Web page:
Beijing Dust

Beijing Dust
Image: AIRS/JPL, NASA

The Beijing Municipal Environment Protection Bureau can diminish man-made pollution by shutting down factories and keeping drivers out of cars, but it cannot fight geology. As Donald Morrison of the New York Times puts it, “Beijing is built on dust.”

It is loess, silt and clay from of the erosion of cultivated land to the north and west, quartz, feldspar, calcite, chlorite and mica. It is a problem in the wind-eroded farmlands, and a problem in the city. Spring duststorms are a feature of Beijing life in the spring, from March to June, but despite the claims of local chamber-of-commerce types, the spring rains do not entirely rinse the city’s dust away. Summer winds from the east will bring fresh dust, and any breeze will raise dust deposits from springs past.

Beijing dust is well-known to millions of Chinese people and travelers, and apparently everyone but the International Olympic Committee. Perhaps the IOC visited during the winter.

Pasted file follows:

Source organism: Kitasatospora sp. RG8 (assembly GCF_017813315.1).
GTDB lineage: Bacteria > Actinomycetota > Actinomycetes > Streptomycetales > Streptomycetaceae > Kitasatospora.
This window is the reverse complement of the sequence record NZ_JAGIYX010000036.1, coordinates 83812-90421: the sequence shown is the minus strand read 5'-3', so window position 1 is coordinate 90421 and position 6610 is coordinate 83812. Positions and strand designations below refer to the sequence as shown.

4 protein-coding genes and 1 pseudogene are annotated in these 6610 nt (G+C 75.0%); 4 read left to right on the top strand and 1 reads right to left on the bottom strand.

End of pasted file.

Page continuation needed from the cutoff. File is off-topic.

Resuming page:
Beijing dust is so famous that it has a dish named after it. Why should athletes apologize for wearing face masks?

2 Responses to “Beijing Dust”

  1. Olympic Smog Secrets « NotionsCapital Says:

    […] when AQI is generally better. Much of the fine particulates in the Beijing air consist of mineral dust prevailing winds carry from the Gobi desert and western plains, not products of factory […]

  2. Mike Licht Says:

    UPDATE:

    “Weather deserves medal for clean air during 2008 Olympics,” Mary Beckman, Pacific Northwest National Laboratory

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